General questions about the Math Garden
The Math Garden is a training-tracking system where children can practice and learn math by playing games on their own level. Solving the exercises is, therefore, a way to practice, but not necessarily test children. Children can log in anytime and anywhere – be it at school or at home – to play in the Math Garden. So unlike other pupil tracking systems, it does not require fixed sessions with supervised testing. (These tests are often held only once or twice a year.) Math Garden is less supervised, but benefits from the high frequency of practice data, which give a detailed picture of each child’s skill development. Children’s exercises are auomatically analyzed for feedback, so Math Garden also offers teachers and parents insight regarding the strong and weak points of individual pupils, classes as a whole, and it can highlight the specific mistakes that pupils make. The Math Garden is therefore not a mathematical method, but a practice program that you can use along with math techniques to enable each child to practice on his or her own level.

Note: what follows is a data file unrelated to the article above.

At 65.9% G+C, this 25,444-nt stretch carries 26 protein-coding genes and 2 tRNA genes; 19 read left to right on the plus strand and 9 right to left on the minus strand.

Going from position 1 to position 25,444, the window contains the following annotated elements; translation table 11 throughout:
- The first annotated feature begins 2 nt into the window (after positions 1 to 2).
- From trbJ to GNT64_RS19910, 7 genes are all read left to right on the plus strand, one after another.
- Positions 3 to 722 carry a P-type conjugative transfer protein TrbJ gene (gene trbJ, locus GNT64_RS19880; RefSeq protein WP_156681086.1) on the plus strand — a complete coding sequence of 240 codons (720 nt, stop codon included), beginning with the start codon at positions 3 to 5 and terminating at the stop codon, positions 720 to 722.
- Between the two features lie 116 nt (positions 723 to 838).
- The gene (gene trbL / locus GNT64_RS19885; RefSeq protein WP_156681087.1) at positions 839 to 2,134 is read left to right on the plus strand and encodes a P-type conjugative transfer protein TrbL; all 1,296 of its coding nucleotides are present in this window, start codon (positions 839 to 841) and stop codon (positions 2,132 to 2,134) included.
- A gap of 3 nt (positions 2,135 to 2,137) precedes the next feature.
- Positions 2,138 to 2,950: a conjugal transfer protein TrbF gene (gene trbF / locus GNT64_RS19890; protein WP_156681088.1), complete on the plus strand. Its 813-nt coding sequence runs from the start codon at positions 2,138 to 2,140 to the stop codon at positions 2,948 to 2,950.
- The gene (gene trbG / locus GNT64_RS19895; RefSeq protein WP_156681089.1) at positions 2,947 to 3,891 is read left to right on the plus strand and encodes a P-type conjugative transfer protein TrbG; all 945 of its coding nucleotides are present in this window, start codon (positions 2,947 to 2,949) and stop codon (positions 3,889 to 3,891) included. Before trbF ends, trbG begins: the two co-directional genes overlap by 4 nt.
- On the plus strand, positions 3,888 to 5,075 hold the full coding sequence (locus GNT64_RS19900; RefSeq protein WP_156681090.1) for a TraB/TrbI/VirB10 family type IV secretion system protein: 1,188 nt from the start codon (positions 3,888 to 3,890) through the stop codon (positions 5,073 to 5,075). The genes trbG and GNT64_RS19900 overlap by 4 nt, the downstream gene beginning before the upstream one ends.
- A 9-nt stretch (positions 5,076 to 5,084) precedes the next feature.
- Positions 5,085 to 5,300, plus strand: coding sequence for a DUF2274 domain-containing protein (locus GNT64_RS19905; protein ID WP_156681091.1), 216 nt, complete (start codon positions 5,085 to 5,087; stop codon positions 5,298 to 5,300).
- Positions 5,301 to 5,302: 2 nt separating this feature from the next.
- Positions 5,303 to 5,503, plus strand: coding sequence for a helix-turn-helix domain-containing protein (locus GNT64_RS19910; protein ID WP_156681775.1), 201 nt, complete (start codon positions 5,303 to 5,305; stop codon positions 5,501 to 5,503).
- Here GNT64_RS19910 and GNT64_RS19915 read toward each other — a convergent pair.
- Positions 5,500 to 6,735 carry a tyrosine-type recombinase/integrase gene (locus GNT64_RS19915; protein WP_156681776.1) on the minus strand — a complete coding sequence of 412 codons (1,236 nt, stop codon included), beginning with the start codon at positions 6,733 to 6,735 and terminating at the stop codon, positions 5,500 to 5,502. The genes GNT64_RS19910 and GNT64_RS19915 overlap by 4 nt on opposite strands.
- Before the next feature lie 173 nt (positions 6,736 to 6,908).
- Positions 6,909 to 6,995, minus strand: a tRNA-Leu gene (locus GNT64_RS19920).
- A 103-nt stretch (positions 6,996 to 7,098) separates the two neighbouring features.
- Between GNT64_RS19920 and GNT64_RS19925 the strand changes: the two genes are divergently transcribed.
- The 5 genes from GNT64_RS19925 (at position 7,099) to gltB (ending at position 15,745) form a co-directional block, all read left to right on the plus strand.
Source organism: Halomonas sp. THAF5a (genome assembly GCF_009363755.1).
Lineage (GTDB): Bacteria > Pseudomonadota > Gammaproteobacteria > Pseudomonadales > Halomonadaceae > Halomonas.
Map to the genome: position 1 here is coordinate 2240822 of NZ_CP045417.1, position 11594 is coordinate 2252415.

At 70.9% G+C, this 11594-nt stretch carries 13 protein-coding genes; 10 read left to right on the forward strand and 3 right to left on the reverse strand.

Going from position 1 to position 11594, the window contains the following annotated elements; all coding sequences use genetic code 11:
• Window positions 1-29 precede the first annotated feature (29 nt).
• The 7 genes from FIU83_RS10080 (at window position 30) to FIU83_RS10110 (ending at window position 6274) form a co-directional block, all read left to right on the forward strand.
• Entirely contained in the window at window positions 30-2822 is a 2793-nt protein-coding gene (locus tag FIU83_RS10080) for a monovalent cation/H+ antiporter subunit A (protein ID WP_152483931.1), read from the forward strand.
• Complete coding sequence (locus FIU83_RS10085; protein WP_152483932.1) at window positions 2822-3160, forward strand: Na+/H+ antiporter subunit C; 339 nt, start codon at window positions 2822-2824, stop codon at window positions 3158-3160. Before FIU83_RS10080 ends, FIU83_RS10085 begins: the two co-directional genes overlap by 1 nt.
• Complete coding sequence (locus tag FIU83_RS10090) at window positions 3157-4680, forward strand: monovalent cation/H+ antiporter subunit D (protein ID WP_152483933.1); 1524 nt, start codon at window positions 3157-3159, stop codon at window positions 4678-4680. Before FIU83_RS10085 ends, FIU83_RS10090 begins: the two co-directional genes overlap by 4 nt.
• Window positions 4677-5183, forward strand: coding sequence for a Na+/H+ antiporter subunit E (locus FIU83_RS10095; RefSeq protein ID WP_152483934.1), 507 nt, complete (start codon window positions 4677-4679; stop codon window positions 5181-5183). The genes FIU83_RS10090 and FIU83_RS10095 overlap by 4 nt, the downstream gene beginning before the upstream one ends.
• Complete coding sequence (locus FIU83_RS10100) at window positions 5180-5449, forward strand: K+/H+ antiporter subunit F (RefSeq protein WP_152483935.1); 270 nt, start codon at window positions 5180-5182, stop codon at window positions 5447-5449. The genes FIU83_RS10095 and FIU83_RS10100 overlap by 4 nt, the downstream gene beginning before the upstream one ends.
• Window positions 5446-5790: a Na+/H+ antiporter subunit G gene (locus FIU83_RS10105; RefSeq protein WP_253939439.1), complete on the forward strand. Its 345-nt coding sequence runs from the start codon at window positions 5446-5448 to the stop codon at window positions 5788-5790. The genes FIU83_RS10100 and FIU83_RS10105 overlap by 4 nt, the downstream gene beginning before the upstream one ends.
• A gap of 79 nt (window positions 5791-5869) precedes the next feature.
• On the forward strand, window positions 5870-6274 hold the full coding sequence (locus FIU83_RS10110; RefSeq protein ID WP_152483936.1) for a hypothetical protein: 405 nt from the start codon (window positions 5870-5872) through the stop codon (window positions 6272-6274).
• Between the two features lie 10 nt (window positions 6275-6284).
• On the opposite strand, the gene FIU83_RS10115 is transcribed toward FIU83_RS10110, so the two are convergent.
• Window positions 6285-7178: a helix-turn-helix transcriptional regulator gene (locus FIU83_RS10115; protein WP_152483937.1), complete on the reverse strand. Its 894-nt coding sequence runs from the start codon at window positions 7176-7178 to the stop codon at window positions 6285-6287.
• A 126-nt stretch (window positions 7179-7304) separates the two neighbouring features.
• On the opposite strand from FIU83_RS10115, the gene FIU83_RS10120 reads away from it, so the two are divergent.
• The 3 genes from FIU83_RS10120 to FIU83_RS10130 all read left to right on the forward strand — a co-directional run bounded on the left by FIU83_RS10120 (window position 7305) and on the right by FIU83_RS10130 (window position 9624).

Math Garden’s most important features:
- Playful exercises: Math Garden offers children a challenging web environment where they can practice and learn math in exciting ways.
- Adaptive: Every child automatically receives problems at their own level.
- Tracking: The Garden Center gives detailed information about children’s individual math development and their strong and weak points. Educators can use Math Garden as a frequent student tracking system and test instrument to determine children’s level.